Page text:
China doesn't like Bitcoin. Probably because it's a completely unregulated and difficult to trace currency that lets its citizens bypass the government's usual financial controls, allowing hackers to establish the world's largest video game cheat network. Or it might be because, like everywhere, Chinese officials are having a tough time finding a new GPU.
Whatever the cause, China has issued an ultimatum to banks and payment platforms operating in the country: don’t take Bitcoins. This has caused the price of Bitcoin worldwide to plummet to its lowest point in five months, dropping 10% in value yesterday and landing below $30,000 per USD per coin today.
Local Chinese governments have even gone after Bitcoin miners operating within their provinces. Sichuan Province, a location rich in cheap hydroelectric power, reportedly ordered all Bitcoin mining operations to cease last Friday. China accounts for roughly 65% of all Bitcoin mining worldwide in 2020.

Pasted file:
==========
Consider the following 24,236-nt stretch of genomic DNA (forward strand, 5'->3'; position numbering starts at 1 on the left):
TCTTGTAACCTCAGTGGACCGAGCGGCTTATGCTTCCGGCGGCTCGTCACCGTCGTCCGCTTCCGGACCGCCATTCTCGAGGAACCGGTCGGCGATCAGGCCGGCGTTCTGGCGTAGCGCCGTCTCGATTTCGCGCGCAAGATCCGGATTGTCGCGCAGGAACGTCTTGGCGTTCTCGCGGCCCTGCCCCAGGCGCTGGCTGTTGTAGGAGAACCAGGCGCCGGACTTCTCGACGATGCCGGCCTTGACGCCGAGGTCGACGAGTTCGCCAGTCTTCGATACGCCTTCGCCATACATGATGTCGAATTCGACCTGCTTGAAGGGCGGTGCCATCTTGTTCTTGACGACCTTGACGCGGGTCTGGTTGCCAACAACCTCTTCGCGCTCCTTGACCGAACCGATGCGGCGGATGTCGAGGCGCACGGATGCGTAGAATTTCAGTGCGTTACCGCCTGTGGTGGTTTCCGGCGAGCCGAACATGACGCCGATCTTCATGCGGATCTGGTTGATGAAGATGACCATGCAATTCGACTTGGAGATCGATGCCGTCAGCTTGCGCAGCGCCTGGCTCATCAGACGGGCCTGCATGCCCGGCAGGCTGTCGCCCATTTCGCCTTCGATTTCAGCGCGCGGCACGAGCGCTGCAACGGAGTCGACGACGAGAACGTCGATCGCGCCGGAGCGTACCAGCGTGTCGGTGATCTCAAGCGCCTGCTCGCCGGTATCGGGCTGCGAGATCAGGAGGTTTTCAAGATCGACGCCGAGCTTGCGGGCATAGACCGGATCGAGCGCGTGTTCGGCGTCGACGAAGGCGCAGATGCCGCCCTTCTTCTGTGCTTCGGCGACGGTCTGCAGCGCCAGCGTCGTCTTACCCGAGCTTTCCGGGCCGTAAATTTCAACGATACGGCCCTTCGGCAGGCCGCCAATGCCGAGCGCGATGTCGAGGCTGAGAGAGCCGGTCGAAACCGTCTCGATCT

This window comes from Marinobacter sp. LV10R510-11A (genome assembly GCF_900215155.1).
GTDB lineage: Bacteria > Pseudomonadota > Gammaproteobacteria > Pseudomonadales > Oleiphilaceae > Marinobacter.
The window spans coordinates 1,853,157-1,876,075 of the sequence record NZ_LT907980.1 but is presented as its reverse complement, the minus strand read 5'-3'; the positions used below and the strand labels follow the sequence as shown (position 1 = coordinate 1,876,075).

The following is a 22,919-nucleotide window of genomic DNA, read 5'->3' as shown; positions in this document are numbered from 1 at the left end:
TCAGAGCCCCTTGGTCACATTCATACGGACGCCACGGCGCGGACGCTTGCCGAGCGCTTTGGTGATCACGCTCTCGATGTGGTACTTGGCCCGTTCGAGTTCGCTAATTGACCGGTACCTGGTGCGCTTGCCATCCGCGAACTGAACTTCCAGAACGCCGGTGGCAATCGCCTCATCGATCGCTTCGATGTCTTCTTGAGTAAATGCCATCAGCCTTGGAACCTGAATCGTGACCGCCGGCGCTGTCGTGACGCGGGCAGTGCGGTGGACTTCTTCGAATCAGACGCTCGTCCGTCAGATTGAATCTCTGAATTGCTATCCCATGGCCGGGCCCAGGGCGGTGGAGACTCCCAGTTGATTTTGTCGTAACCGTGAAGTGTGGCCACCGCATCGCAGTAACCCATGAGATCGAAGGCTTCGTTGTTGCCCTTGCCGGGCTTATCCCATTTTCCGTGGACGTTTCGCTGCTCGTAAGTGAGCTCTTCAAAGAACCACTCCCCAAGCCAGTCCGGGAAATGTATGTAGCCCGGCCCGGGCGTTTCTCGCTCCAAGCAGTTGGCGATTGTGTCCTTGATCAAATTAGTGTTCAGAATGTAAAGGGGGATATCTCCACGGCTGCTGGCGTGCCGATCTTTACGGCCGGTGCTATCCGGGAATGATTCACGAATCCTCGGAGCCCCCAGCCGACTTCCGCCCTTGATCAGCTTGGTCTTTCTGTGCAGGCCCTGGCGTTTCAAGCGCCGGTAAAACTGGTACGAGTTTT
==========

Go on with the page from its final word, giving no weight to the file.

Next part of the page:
This two-pronged assault on Bitcoin has not only caused the price of Bitcoin to crash, but it’s also bringing down the price of video cards too. That’s according to the South China Morning Post (thanks, Kotaku!) which recorded a massive drop in GPU prices on Chinese e-commerce platforms.
Some video cards dropped almost two-thirds of their value. An Asus RTX 3060 would have cost you 13,499 yuan($2,084.40 USD) two weeks ago, but now it'll only set you back 4,699 yuan ($725.58 USD). That's still way over MSRP, but it's at least back down to within visible heights rather than somewhere in the Earth's stratosphere.
Since China accounts for so much of the world's Bitcoin mining, this will almost certainly have a trickle-down effect on the rest of the world's GPU prices.
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